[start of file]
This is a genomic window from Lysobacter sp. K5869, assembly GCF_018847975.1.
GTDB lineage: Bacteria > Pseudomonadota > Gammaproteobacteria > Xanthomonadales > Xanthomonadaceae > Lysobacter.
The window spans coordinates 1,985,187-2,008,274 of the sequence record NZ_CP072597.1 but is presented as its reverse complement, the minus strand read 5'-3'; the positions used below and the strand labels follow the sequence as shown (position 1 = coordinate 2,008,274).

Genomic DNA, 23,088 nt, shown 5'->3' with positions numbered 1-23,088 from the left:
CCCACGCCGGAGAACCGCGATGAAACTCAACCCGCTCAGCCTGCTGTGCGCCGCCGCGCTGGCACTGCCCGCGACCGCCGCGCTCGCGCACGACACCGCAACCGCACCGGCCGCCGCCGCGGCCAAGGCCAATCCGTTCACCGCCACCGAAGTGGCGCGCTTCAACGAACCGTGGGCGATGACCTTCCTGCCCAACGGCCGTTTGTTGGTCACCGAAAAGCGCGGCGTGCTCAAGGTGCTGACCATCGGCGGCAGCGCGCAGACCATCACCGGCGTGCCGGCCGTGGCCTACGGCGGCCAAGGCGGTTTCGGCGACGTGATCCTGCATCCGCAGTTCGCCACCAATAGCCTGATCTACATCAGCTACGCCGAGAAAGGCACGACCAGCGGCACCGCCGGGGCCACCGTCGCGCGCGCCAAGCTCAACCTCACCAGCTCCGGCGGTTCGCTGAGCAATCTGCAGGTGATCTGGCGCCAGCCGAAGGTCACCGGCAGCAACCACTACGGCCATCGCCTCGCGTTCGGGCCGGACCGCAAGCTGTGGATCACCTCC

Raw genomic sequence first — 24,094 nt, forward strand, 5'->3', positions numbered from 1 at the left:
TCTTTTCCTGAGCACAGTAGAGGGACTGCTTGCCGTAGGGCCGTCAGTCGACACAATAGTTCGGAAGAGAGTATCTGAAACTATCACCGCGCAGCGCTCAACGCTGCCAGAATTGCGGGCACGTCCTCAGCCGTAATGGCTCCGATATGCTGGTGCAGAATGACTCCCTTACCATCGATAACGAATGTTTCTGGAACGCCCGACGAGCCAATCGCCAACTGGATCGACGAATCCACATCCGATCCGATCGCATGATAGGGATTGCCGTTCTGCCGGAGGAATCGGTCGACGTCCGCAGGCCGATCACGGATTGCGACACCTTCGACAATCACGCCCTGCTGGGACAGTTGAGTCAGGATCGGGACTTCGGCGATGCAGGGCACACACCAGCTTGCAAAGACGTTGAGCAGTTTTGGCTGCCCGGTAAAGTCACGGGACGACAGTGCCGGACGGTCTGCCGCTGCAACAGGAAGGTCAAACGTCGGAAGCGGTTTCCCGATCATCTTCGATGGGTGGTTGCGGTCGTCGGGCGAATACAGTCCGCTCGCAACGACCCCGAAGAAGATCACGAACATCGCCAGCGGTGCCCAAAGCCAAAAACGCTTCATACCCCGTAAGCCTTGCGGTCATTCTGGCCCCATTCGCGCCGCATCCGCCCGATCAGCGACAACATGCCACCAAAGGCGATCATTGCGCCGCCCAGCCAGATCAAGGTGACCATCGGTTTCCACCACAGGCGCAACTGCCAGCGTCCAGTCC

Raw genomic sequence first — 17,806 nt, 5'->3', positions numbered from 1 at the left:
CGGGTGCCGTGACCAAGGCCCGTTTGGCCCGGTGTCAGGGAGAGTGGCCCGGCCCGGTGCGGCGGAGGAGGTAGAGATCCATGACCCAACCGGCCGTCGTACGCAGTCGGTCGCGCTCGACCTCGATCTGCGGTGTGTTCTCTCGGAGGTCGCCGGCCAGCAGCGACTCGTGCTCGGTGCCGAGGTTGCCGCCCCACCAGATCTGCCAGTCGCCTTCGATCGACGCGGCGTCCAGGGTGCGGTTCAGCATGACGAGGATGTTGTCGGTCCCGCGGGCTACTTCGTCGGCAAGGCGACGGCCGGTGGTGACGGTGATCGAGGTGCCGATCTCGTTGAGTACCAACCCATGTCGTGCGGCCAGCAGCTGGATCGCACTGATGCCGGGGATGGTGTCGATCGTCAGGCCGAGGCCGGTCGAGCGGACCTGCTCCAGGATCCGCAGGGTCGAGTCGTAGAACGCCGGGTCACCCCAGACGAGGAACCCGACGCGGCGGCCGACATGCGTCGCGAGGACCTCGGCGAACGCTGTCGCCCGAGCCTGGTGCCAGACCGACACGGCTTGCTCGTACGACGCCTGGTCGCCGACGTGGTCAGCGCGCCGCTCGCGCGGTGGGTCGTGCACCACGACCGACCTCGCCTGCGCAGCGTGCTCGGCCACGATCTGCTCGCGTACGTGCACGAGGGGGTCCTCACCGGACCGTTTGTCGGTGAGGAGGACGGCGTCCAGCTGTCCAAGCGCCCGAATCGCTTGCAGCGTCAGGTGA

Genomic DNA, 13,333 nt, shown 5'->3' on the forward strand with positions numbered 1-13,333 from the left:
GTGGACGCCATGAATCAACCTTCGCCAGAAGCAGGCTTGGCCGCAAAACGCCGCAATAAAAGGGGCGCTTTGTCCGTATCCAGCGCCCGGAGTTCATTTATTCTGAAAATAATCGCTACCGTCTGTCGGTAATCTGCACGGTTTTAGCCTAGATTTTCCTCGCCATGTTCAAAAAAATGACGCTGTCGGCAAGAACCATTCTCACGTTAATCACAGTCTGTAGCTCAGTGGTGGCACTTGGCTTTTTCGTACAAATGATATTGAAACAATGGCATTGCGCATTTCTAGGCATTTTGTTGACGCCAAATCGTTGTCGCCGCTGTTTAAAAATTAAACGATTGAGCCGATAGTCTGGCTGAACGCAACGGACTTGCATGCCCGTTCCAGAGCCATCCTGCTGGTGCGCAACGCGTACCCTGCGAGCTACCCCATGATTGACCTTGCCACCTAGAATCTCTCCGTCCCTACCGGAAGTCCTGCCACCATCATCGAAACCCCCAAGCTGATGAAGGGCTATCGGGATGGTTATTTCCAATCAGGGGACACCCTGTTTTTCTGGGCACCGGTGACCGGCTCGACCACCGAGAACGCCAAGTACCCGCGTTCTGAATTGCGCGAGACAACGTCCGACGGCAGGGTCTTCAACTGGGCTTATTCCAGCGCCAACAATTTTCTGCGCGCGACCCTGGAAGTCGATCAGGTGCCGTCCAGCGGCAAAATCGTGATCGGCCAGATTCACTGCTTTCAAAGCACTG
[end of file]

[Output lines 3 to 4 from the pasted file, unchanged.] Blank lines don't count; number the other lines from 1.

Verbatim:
The window spans coordinates 1,985,187-2,008,274 of the sequence record NZ_CP072597.1 but is presented as its reverse complement, the minus strand read 5'-3'; the positions used below and the strand labels follow the sequence as shown (position 1 = coordinate 2,008,274).

Genomic DNA, 23,088 nt, shown 5'->3' with positions numbered 1-23,088 from the left: